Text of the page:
Following the unexpected death of 65-year-old Russian ambassador to the United Nations Vitaly Churkin, conspiracy theorists were stirred up as the ongoing Russophobic Deep State war combined with the deaths of nine Russian diplomats in the last year raised many coincident-questioning eyebrows. Now, as The Hill reports, pouring further fuel on that fire, the State Department asked the New York Medical Examiner not to publicly release information about Churkin's cause of death.
"In order to comply with international law and protocol, the New York City Law Department has instructed the Office of Chief Medical Examiner to not publicly disclose the cause and manner of death of Ambassador Vitaly Churkin, Permanent Representative of the Russian Federation to the United Nations," Office of Chief Medical Examiner spokesman Julie Bolcer said, according to New York Times reporter Michael Grynbaum.
"As outlined in formal requests from the United States Department of State, Ambassador Churkin's diplomatic immunity survives his death. Further questions concerning this matter should be directed to the United States Department of State."
Initial reports suggested that there was no foul play involved in the incident and that Churkin died from cardiac arrest, but, as a reminder, Churkin was not alone among Russian diplomats who died of 'heart attacks':
1. You probably remember Russia's Ambassador to Turkey, Andrei Karlov — he was assassinated by a police officer at a photo exhibit in Ankara on December 19.
2. On the same day, another diplomat, Peter Polshikov, was shot dead in his Moscow apartment. The gun was found under the bathroom sink but the circumstances of the death were under investigation. Polshikov served as a senior figure in the Latin American department of the Foreign Ministry.
3. Russia's Ambassador to the United Nations, Vitaly Churkin, died in New York this past week. Churkin was rushed to the hospital from his office at Russia's UN mission. Initial reports said he suffered a heart attack, and the medical examiner is investigating the death, according to CBS.
4. Russia's Ambassador to India, Alexander Kadakin, died after a "brief illness January 27, which The Hindu said he had been suffering from for a few weeks.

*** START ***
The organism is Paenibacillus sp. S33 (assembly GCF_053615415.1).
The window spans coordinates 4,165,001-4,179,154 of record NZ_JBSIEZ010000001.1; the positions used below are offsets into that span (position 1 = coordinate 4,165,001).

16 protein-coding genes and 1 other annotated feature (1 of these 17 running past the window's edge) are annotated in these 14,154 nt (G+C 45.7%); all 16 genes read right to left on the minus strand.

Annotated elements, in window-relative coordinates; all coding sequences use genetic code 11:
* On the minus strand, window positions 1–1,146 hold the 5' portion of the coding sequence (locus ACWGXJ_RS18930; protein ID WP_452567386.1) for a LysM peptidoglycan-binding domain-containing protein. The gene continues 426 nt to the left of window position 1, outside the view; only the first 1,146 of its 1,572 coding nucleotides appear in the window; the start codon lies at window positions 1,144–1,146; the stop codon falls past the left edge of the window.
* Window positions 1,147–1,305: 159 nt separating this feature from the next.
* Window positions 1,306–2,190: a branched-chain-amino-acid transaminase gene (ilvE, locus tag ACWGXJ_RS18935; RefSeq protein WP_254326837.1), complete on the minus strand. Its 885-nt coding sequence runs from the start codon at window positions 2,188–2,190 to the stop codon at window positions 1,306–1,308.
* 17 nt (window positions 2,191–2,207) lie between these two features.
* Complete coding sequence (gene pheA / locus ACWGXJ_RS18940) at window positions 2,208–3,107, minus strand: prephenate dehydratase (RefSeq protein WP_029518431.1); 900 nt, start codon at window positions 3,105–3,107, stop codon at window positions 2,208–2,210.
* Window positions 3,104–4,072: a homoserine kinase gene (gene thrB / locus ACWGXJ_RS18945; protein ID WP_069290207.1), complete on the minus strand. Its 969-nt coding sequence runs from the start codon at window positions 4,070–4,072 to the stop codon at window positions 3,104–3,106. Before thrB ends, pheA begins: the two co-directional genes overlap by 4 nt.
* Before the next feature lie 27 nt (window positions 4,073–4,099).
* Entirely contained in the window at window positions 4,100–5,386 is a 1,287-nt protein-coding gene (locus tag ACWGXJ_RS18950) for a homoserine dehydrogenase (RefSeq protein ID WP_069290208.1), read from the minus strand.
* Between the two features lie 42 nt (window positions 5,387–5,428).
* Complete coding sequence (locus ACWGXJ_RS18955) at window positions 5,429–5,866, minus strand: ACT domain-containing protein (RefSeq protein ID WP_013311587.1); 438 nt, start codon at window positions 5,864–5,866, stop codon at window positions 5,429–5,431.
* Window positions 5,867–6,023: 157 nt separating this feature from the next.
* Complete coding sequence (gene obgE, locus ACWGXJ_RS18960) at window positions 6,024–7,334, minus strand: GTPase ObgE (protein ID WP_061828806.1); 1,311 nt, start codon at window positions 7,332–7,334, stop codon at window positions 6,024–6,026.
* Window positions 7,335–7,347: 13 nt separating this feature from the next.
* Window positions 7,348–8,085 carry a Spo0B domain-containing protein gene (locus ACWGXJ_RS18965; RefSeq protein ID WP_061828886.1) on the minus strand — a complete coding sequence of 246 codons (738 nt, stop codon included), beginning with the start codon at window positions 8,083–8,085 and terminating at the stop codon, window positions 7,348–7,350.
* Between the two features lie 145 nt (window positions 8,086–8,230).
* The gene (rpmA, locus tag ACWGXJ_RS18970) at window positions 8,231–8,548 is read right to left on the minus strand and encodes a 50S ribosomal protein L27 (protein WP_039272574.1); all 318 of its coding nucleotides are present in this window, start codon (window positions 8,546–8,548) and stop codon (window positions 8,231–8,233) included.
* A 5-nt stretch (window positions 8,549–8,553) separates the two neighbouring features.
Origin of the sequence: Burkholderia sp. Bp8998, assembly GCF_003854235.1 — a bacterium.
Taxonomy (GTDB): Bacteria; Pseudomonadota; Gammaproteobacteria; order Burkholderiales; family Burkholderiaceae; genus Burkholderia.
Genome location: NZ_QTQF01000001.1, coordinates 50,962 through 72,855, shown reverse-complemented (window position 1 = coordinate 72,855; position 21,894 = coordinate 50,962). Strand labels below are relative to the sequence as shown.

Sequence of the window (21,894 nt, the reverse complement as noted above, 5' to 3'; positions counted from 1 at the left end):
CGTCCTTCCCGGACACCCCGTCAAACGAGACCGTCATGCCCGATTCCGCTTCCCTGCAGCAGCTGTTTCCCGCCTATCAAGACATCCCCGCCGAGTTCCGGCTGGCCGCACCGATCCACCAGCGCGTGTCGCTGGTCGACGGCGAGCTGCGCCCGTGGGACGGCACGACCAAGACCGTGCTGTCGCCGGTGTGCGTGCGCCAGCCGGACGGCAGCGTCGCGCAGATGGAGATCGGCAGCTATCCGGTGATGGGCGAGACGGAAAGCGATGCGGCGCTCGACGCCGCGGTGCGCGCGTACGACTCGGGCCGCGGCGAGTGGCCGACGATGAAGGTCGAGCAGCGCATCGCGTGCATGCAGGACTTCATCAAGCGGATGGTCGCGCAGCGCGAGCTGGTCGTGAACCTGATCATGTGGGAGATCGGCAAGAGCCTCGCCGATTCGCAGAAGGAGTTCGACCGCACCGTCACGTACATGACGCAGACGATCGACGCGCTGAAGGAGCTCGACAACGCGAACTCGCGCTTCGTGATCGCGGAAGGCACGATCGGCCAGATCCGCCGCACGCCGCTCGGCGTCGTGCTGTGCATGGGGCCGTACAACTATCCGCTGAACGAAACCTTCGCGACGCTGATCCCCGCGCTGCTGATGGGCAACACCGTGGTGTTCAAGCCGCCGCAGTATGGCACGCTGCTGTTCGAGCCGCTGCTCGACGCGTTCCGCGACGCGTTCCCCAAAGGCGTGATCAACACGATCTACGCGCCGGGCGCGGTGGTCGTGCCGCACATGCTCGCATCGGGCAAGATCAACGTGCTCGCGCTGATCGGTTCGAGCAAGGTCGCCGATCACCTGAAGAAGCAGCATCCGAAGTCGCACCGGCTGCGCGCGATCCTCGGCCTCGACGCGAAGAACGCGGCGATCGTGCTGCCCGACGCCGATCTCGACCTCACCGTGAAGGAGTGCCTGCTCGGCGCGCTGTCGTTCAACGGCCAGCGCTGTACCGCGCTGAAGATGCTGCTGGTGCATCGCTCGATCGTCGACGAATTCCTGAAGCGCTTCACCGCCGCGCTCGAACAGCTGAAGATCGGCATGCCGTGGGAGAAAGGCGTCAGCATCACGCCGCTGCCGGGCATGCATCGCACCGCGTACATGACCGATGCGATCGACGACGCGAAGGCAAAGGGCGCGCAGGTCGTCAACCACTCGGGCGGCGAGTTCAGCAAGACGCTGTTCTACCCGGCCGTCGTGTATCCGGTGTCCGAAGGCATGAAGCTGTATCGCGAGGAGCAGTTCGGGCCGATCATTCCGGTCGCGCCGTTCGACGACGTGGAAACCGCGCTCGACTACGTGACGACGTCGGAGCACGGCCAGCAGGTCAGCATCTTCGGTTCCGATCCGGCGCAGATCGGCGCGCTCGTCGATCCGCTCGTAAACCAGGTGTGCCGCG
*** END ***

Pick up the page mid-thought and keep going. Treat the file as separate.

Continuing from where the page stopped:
5. Russian Consul in Athens, Greece, Andrei Malanin, was found dead in his apartment January 9. A Greek police official said there was "no evidence of a break-in." But Malanin lived on a heavily guarded street. The cause of death needed further investigation, per an AFP report. Malanin served during a time of easing relations between Greece and Russia when Greece was increasingly critiqued by the EU and NATO.
6. Ex-KGB chief Oleg Erovinkin, who was suspected of helping draft the Trump dossier, was found dead in the back of his car December 26, according to The Telegraph. Erovinkin also was an aide to former deputy prime minister Igor Sechin, who now heads up state-owned Rosneft.
If we go back further than 60 days...
7. On the morning of U.S. Election Day, Russian diplomat Sergei Krivov was found unconscious at the Russian Consulate in New York and died on the scene. Initial reports said Krivov fell from the roof and had blunt force injuries, but Russian officials said he died from a heart attack. BuzzFeed reports Krivov may have been a Consular Duty Commander, which would have put him in charge of preventing sabotage or espionage.
8. In November 2015, a senior adviser to Putin, Mikhail Lesin, who was also the founder of the media company RT, was found dead in a Washington hotel room according to the NYT. The Russian media said it was a "heart attack," but the medical examiner said it was "blunt force injuries."
9. If you go back a few months prior in September 2016, Russian President Vladimir Putin’s driver was killed too in a freak car accident while driving the Russian President’s official black BMW to add to the insanity.
If you include these three additional deaths that’s a total of nine Russian officials that have died over the past 2 years that WeAreChange.com's Aaron Kesel knows of - he notes there could be more.
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So why is the State Department now trying to keep Churkin's cause of death from the public?